#ThinkLocalFirst is a campaign to keep dollars in local communities. Photo: Trail and District Chamber of Commerce

#ThinkLocalFirst is a campaign to keep dollars in local communities. Photo: Trail and District Chamber of Commerce

Kootenay businesses respond to COVID impact survey

BC Chamber survey looks to gauge impact of pandemic on businesses by region

The BC Chamber of Commerce released its COVID Impact Survey revealing a slight hint of optimism.

The comprehensive survey, the fifth in a series of B.C Chamber polls taken from Dec. 3-18, asked 615 business leaders across the province a series of pandemic related questions.

With vaccines on the way, some were more hopeful than past polls indicated with 36 per cent of businesses feeling more optimistic for the next 12 months, despite the rising cases and new restrictions.

That leaves 64 per cent not so optimistic or unsure, and only one-out-of-five expecting to increase their employment levels in the next six months.

“These surveys are regularly conducted by B.C. Chamber to learn what is on the B.C. businesses’ mind,” said Trail and District Chamber of Commerce director Erika Krest. “Our Chamber regularly encourages business owners to sign up to this platform, so we can gain a clear regional picture of our economy’s health.”

COVID’s most severe impact is a decrease in sales volume reported by 72 per cent of businesses across the province, and 62 per cent saw more than 25 per cent decline.

Kootenay businesses fared a little better, but still a total of 65 per cent saw a decline in sales. The Kootenay sector also reported that 19 per cent of businesses had increased sales volumes, compared to 12 per cent across B.C.

In all regions, more than half reported substantial increases in operating costs, 32 per cent were closed temporarily and 35 per cent laid off employees.

As for the upcoming year, the Thompson-Okanagan boasted almost 50 percent optimism, while the Northeast proved the most pessimistic with 60 per cent having a negative outlook for 2021.

The Kootenay region was split with about 30 per cent with a hopeful disposition, and 35 per cent pessimistic, the remainder undecided.

The effects of COVID has forced businesses to increase protections at their own cost and follow restrictions, in fact, 63 per cent of businesses say their costs have increased, which, in many cases, are downloaded to the customer.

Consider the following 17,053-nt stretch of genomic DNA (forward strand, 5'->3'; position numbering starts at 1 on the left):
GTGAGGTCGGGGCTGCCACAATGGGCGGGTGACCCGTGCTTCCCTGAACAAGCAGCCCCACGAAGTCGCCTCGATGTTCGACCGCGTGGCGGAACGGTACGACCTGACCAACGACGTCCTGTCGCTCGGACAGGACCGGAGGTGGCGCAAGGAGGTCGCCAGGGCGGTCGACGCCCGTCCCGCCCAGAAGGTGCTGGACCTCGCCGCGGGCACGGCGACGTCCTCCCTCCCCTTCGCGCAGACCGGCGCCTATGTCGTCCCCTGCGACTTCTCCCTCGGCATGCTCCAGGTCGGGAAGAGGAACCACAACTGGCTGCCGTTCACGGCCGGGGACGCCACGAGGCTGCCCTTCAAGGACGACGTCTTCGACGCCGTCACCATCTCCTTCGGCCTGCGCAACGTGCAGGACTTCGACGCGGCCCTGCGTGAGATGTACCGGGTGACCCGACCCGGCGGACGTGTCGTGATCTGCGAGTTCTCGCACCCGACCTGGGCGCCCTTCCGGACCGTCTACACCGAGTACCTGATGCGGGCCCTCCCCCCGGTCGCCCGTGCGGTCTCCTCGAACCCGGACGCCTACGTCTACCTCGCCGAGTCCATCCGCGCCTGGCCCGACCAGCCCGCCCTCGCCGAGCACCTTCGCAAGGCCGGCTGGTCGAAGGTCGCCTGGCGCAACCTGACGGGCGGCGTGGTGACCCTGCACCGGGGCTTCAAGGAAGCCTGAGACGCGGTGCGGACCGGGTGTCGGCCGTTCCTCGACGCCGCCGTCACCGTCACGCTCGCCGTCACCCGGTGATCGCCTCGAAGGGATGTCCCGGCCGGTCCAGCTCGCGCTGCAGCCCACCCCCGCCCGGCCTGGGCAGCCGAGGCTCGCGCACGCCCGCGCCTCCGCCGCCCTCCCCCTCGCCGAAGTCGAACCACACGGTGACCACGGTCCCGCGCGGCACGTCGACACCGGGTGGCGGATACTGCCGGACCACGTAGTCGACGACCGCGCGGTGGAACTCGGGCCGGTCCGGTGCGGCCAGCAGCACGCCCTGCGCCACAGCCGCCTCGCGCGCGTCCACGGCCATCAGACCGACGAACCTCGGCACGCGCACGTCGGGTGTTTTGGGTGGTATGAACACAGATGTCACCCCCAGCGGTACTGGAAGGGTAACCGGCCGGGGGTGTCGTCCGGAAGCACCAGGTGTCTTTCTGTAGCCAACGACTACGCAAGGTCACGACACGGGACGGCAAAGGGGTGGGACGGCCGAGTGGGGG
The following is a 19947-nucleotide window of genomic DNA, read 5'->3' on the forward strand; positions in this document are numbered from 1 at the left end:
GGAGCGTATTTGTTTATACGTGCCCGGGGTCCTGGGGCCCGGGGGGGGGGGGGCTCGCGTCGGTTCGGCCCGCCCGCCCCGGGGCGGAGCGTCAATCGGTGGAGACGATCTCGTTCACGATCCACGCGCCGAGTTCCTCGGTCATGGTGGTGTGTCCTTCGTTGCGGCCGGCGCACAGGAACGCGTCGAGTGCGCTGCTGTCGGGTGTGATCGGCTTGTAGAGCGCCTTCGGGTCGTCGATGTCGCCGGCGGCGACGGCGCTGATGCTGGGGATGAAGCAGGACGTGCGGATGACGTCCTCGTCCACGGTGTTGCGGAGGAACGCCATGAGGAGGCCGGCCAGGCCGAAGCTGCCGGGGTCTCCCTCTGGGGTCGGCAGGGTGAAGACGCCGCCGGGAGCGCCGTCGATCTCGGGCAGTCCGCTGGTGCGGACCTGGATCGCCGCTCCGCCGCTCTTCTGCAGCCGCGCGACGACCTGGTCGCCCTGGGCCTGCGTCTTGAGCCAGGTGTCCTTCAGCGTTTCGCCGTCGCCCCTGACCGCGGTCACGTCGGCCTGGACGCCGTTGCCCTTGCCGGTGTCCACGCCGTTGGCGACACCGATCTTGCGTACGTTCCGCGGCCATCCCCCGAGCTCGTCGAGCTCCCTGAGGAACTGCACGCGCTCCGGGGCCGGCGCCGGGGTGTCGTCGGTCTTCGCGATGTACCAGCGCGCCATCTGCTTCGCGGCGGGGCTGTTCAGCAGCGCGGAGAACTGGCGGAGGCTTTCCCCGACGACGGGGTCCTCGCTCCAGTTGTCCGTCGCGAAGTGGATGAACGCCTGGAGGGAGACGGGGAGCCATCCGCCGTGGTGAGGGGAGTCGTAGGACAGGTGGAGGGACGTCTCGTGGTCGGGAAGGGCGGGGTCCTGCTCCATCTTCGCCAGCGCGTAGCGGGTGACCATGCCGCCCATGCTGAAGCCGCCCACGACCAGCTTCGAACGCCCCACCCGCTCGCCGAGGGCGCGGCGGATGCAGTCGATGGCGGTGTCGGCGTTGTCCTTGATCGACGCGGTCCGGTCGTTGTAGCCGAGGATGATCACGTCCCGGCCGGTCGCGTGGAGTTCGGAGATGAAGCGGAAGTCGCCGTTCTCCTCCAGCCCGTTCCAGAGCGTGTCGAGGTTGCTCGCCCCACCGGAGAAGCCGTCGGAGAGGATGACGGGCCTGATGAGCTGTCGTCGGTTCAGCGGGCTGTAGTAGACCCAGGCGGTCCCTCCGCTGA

In addition, 34 per cent report a shortage of workers, and 31 per cent a decline in employee efficiency.

Despite the roll out of vaccines, Krest believes the increased costs of doing business will continue.

“My personal opinion is that the implemented public safety measures will continue to be in effect for many more months to come.

“Some COVID related safety measures might stay in effect from now on even after the pandemic is stabilized. I am referring here mainly to the food industry and hospitality sectors, but the list can go on.”

Most businesses reported using more digital solutions as a result of the pandemic, such as online meetings (63%), digital payment (45%), online educational tools (45%), and digital marketing tools (41%).

But one telling area is that stress levels have increased substantially with 83 per cent of Kootenay businesses saying it has been negative or very negative.

Surprisingly, 24 per cent of Kootenay businesses are not using support programs, while the remainder are accessing some form of government support to assist during COVID including CEWS, CEBA, and CERB.

But businesses report that the major factors limiting their ability to increase sales or production is insufficient domestic demand (50%).

The looming question for many small businesses is how to get people out of their houses and back into stores, or at least shopping local online, rather than ordering from massive big-box outlets.

“This one is a super complicated question,” said Krest. “This is a conversation that we need to have on a much larger scale.

“With funding from the province, the BC Chamber of Commerce is developing and distributing regional “Small Business Resiliency, Restart and Transition to Recovery Playbooks” to provide small businesses across the province with strategies to effectively respond and adapt to COVID-19 workforce challenges during and after the pandemic.”

In addition, the West Kootenay Focus Group provides insight to the development of this playbook, which will be ready for distribution in mid March.

This project will complement the work of others such as WorkSafeBC, Small Business BC, the BC Small Business Roundtable and individual industry sector associations.

The B.C. government also announced Feb. 3 that it is offering qualifying small businesses up to $7,500 to build or upgrade their online sales portals to help get through the COVID-19 pandemic.

Businesses can access applications through launchonline.ca. The $12 million online sales fund is the second small business assistance program from the B.C. government’s $1.5 billion StrongerBC fund, announced before last fall’s election.

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